The Marine Energy Action Plan, unveiled by the Scottish Government and its industry-led Marine Energy Group, reported on the significant progress made by Scotland’s wave and tidal energy sector.

It counted the 11 wave and tidal devices deployed or being deployed at the European Marine Energy Centre on Orkney, adding that there will be three more being tested by 2014.

Near Islay, there is also the world’s largest consented tidal stream project that will deploy the HS1000 tidal device in a project being undertaken by ScottishPower Renewables and the Austrian/Norwegian group, Andritz Hydro Hammerfest.

Then there is the Crown Estate’s leasing agreements for projects with a potential to produce up to 1,600 MW in the Pentland Firth and Orkney waters.

But, as Niall Stuart, the chief executive of industry body Scottish Renewables points out, getting the finance to scale up these projects to commercially viable arrays is a “major challenge”, not to mention the “massive costs to connect these projects to the grid”.

So where is the money going to come from? There are some technology developers that have got at least some support and investment from big private firms such as Alstom, Rolls Royce and Siemens.

The sector will have to rely on a range of funds being made available through the Department of Energy and Climate Change (£20 million), the Scottish Government’s Marine Renewables Commercialisation Fund (£18m) and the Technology Strategy Board (£10.5m).

It also has high hopes for the Renewable Energy Infrastructure Fund, made up from the £100m disbursement from the Fossil Fuel Levy that the Scottish Government wrangled from the Treasury last year. The other half of the levy was used to fund the foundation of the GIB.

The GIB, on the other hand, has £3 billion burning a hole in its pocket that has to be spent by April 2015.

Lord Smith says there is huge interest in the innovative developments taking place in wave and tidal energy, but despite his enthusiasm the entire sector still has its sceptics.

The GIB is taxpayer funded and while some will want it to take risks it has first to prove to the markets that it can deliver a return on its investment.

Scottish Enterprise has a map of offshore power investments in Scotland (including wind power as well as ocean energy - Examples of recent announcements of intended investments in offshore renewables.

Carbon Price Comes Into Effect, World Doesn't End - Not That It Will Help Labor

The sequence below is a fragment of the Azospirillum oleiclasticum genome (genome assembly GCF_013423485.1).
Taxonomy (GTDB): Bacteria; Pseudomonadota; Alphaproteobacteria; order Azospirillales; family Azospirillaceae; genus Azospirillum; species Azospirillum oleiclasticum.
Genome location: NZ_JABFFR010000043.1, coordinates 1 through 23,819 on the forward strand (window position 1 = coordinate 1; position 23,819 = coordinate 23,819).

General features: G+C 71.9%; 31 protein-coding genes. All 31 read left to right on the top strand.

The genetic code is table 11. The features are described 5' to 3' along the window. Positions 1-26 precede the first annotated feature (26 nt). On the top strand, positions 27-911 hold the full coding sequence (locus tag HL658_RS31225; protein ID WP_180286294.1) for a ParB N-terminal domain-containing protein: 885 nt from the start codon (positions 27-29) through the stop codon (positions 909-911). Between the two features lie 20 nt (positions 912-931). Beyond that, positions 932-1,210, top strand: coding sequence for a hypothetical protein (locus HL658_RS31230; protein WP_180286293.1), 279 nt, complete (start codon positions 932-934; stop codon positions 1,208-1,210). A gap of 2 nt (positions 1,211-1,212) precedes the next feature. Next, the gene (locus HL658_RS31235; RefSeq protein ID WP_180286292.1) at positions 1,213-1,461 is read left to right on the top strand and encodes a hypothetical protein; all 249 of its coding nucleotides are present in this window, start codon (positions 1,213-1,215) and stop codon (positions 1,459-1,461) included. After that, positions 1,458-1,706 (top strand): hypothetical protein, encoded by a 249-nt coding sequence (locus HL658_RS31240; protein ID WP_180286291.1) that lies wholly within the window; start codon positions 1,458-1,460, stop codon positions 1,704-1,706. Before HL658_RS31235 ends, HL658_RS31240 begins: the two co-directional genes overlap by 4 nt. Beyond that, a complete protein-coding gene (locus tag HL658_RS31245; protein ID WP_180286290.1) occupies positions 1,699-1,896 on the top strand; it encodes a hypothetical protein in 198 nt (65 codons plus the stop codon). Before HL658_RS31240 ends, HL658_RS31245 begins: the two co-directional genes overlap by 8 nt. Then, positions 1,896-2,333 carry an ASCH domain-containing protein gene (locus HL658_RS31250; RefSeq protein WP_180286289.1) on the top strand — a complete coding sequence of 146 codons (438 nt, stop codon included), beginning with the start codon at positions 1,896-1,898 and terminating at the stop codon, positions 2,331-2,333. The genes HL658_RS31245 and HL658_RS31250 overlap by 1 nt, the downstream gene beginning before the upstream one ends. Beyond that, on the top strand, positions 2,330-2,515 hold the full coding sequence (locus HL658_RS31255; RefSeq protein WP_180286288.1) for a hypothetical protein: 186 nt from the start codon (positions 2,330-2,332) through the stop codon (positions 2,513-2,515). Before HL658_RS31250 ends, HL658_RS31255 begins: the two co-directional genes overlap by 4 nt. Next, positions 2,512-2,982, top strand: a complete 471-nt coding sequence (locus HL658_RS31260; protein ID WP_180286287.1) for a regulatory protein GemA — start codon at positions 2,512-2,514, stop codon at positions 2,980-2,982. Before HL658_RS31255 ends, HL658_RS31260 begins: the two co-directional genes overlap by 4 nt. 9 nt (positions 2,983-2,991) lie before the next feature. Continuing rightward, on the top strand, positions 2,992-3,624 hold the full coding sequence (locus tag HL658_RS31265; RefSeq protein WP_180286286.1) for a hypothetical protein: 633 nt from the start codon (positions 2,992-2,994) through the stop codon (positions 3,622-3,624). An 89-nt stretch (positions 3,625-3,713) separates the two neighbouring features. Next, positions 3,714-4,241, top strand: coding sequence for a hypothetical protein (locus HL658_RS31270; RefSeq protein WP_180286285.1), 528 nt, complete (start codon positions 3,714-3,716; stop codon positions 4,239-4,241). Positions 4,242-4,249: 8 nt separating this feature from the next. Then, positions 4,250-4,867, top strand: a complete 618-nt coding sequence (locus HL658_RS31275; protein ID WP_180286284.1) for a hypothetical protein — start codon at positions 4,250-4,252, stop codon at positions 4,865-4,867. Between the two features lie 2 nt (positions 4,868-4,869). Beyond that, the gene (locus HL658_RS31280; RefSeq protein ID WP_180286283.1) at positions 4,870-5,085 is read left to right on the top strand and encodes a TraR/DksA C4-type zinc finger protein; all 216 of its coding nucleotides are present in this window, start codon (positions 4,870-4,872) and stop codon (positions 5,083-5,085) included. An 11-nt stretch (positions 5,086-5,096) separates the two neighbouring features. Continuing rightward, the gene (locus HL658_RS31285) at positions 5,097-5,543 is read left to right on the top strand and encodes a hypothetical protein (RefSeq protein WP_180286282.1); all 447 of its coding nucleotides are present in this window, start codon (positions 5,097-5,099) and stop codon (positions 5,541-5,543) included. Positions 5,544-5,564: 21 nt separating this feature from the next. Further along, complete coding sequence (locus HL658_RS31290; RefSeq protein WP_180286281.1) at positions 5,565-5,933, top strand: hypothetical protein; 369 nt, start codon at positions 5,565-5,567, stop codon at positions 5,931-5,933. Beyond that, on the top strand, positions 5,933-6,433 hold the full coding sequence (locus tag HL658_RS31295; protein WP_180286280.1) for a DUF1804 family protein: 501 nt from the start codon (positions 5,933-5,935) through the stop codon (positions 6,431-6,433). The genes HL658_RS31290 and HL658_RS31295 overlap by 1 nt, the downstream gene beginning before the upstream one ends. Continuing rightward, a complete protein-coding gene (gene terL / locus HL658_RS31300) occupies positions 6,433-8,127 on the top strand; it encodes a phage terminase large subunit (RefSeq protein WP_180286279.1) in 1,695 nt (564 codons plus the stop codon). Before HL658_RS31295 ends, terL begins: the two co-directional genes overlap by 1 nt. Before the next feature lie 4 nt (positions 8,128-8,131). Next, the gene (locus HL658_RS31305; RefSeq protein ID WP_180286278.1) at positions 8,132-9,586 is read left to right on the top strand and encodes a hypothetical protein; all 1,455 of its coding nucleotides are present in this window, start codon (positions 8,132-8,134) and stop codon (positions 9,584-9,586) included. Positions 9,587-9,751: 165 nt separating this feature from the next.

Posted by Big Gav in ,

Australia's carbon tax commenced on July 1 and the nation's economy seems to be trundling along OK, in spite of the apocalyptic predictions of the conservative fringe who seem to think that the small (and largely compensated for) cost is somehow going to wipe out one of the few well performing developed economies. Crikey's Bernard Keane has a look at the lunatic fringe and their opponents - the pathetic rabble in the Labor government who introduced the tax (not that they would have ever done such a thing if the Greens hadn't forced them to) and are hoping the electorate will base their beliefs on evidence at the next election - Labor and the myth of the rational voter.

Amid the torrent of earnest declarations, comments and wisecracks to mark the start of the carbon price yesterday, there was a moment of bright, shining stupidity that captured the entirety of this “debate”. Radio entertainer Neil Mitchell lashed out at Wayne Swan on Twitter for noting that Whylla, contra Tony Abbott’s apocalyptic claims, remained in existence.

“Is this stuff from Wayne Swan really the level of political debate we want?” he angrily demanded. “People in Whyalla and Yallourn and similar are actually concerned for their future. This reaction is offensive to them.”

It’s apt that we’ve reached the point where the mere assertion of a fact, and one as anodyne as the continued existence of a town, should be deemed by a media figure (albeit one whose job description is to be professionally offended on behalf of his audience) as “offensive”. The carbon price has always been a fact-allergic debate. I speak not so much of the senility of the anti-carbon tax protesters with their hilarious signs and deep anger at a world that won’t stop changing on them. Nor of the proud leadership of the assertion-based community by News Limited, with its decreasingly trusted newspapers.

It goes back further than that, to the original Kevin Rudd policy which was, let us not forget, a truly wretched concoction the development of which demonstrated all the faults that eventually killed that government.

To cover politics in that period was to hear, ad nauseum, the dulcet tones of Penny Wong averring “can I say, we think we’ve got the balance right” for a policy that in effect delayed any action on decarbonisation until the 2020s courtesy of a series of cave-ins to rentseekers, while Labor devoted itself to the twin, and incompatible, goals of trying to both win Coalition support for the package and split its opponents on the issue. When, finally, the policy was abandoned in the face of a crude but effective campaign by Tony Abbott, and Rudd’s fortunes slumped, it was no more than his government deserved for a deeply cynical approach to an issue it had portrayed as the greatest moral challenge of our time.

That his successor promptly ensnared herself in the same issue (LOL citizens’ assembly) and then smashed her credibility to CO2-molecule sized pieces with her post-election reversal was every bit as much just desserts for the women who’d lobbied Rudd hard to dump the issue and run.